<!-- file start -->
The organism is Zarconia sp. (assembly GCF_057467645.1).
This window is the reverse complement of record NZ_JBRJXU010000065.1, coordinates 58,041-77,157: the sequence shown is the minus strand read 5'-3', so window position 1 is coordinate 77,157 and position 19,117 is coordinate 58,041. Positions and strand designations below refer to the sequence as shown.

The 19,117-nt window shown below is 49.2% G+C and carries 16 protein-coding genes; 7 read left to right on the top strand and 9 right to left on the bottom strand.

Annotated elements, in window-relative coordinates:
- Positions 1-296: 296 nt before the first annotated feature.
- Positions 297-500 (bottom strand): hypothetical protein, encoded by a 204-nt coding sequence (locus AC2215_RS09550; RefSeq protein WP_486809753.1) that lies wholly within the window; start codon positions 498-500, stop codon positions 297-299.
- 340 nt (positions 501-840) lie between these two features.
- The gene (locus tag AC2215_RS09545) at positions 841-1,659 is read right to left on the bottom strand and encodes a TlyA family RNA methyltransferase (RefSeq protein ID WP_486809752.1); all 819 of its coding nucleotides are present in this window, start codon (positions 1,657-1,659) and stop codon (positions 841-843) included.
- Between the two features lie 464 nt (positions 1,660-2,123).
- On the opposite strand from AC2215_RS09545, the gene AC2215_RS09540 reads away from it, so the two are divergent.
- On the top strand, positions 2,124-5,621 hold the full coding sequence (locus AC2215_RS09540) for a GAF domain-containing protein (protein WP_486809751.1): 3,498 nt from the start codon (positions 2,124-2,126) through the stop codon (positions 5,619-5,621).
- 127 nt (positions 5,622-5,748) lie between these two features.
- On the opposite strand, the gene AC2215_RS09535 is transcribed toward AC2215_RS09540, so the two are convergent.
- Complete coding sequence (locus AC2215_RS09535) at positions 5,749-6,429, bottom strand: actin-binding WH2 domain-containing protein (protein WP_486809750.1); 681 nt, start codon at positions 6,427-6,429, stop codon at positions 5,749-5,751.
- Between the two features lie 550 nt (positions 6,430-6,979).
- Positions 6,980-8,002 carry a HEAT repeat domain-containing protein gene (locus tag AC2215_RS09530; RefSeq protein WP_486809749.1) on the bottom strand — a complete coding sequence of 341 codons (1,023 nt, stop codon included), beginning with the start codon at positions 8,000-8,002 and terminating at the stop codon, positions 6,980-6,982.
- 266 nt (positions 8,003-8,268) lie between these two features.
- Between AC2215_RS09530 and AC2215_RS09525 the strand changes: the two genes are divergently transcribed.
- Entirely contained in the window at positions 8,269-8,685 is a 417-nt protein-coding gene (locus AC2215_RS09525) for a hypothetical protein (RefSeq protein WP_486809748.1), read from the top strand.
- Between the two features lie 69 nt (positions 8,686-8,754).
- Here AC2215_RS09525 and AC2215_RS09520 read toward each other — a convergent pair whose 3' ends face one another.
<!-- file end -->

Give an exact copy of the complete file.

The organism is Zarconia sp. (assembly GCF_057467645.1).
This window is the reverse complement of record NZ_JBRJXU010000065.1, coordinates 58,041-77,157: the sequence shown is the minus strand read 5'-3', so window position 1 is coordinate 77,157 and position 19,117 is coordinate 58,041. Positions and strand designations below refer to the sequence as shown.

The 19,117-nt window shown below is 49.2% G+C and carries 16 protein-coding genes; 7 read left to right on the top strand and 9 right to left on the bottom strand.

Annotated elements, in window-relative coordinates:
- Positions 1-296: 296 nt before the first annotated feature.
- Positions 297-500 (bottom strand): hypothetical protein, encoded by a 204-nt coding sequence (locus AC2215_RS09550; RefSeq protein WP_486809753.1) that lies wholly within the window; start codon positions 498-500, stop codon positions 297-299.
- 340 nt (positions 501-840) lie between these two features.
- The gene (locus tag AC2215_RS09545) at positions 841-1,659 is read right to left on the bottom strand and encodes a TlyA family RNA methyltransferase (RefSeq protein ID WP_486809752.1); all 819 of its coding nucleotides are present in this window, start codon (positions 1,657-1,659) and stop codon (positions 841-843) included.
- Between the two features lie 464 nt (positions 1,660-2,123).
- On the opposite strand from AC2215_RS09545, the gene AC2215_RS09540 reads away from it, so the two are divergent.
- On the top strand, positions 2,124-5,621 hold the full coding sequence (locus AC2215_RS09540) for a GAF domain-containing protein (protein WP_486809751.1): 3,498 nt from the start codon (positions 2,124-2,126) through the stop codon (positions 5,619-5,621).
- 127 nt (positions 5,622-5,748) lie between these two features.
- On the opposite strand, the gene AC2215_RS09535 is transcribed toward AC2215_RS09540, so the two are convergent.
- Complete coding sequence (locus AC2215_RS09535) at positions 5,749-6,429, bottom strand: actin-binding WH2 domain-containing protein (protein WP_486809750.1); 681 nt, start codon at positions 6,427-6,429, stop codon at positions 5,749-5,751.
- Between the two features lie 550 nt (positions 6,430-6,979).
- Positions 6,980-8,002 carry a HEAT repeat domain-containing protein gene (locus tag AC2215_RS09530; RefSeq protein WP_486809749.1) on the bottom strand — a complete coding sequence of 341 codons (1,023 nt, stop codon included), beginning with the start codon at positions 8,000-8,002 and terminating at the stop codon, positions 6,980-6,982.
- 266 nt (positions 8,003-8,268) lie between these two features.
- Between AC2215_RS09530 and AC2215_RS09525 the strand changes: the two genes are divergently transcribed.
- Entirely contained in the window at positions 8,269-8,685 is a 417-nt protein-coding gene (locus AC2215_RS09525) for a hypothetical protein (RefSeq protein WP_486809748.1), read from the top strand.
- Between the two features lie 69 nt (positions 8,686-8,754).
- Here AC2215_RS09525 and AC2215_RS09520 read toward each other — a convergent pair whose 3' ends face one another.